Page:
Train us to deliver lessons on dangers of pornography, plead teachers

'For many young people, pornography now precedes sex'

Education Editor

A rising tide of pornography is engulfing children from the age of eight on the internet, a teachers’ conference heard today.

“For many young people, pornography now precedes sex and many will have seen hundreds of strangers having sex before they have any sexual contact with another person,” Helen Porter, from St Gabriel’s school in Newbury, Berkshire, told the Association of Teachers and Lecturers conference in Liverpool.

Delegates demanded that teachers should receive specialist training in how to deliver lessons warning of the dangers of pornography as a result.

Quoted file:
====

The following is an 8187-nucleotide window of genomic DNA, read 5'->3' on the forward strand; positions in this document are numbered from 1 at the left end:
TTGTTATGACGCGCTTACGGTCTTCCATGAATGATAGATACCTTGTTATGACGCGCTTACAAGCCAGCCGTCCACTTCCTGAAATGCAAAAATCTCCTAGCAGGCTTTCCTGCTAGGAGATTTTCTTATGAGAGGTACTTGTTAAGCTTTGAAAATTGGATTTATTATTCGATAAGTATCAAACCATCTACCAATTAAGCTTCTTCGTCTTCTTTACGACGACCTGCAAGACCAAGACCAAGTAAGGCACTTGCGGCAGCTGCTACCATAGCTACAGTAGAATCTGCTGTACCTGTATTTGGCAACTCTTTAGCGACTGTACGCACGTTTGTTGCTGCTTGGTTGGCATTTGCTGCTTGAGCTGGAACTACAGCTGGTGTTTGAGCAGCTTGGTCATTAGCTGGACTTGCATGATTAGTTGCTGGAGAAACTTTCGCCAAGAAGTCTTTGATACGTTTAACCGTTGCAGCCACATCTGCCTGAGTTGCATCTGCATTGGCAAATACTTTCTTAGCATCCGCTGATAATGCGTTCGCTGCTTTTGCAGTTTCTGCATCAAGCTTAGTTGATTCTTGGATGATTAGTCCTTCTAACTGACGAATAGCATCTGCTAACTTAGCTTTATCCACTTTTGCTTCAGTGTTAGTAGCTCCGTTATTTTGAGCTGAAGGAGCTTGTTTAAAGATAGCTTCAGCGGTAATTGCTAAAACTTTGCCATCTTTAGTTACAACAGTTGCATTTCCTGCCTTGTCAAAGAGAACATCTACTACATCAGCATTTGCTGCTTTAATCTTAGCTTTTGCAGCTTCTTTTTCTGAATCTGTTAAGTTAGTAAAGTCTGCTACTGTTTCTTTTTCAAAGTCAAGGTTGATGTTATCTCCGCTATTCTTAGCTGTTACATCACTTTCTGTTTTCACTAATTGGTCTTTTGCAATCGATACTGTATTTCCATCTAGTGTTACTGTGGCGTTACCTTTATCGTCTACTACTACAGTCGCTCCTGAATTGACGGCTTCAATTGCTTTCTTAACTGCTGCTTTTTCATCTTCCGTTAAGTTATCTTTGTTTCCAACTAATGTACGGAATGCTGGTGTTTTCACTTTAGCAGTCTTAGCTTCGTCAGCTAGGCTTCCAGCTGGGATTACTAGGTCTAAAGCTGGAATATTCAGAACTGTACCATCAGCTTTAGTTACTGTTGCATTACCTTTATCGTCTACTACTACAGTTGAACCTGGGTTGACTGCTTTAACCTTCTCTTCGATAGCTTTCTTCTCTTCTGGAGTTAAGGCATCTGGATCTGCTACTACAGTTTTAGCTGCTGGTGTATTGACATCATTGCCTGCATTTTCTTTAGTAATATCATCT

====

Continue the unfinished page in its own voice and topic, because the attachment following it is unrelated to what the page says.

Mrs Porter cited research from the London School of Economics which showed that 90 per cent of eight to 16-year-olds had at some stage accessed pornography on the internet – many without meaning to..

“I know of a Berkshire school girl in year nine who was persuaded to perform in an amateur pornographic video at the age of 13,” she added. “As a teacher of teenage girls and the mother of a teenage daughter, I am absolutely sickened by that thought  …

“Unfortunately, younger children can stumble upon wildly inappropriate material by entering an innocent word into a search engine.

“Young people are unaware of the inevitable consequences of their sexual behaviour.  A 15-year-old girl agreed to pose naked for her 18-year-old boy friend.  He took a few photos and they enjoyed looking at them together – just a bit of harmless fun.  A month later, they split up and he was feeling low so he decided to email the photos to friends. 

“You guessed it – they went viral and he ended up in court for distributing child pornography.”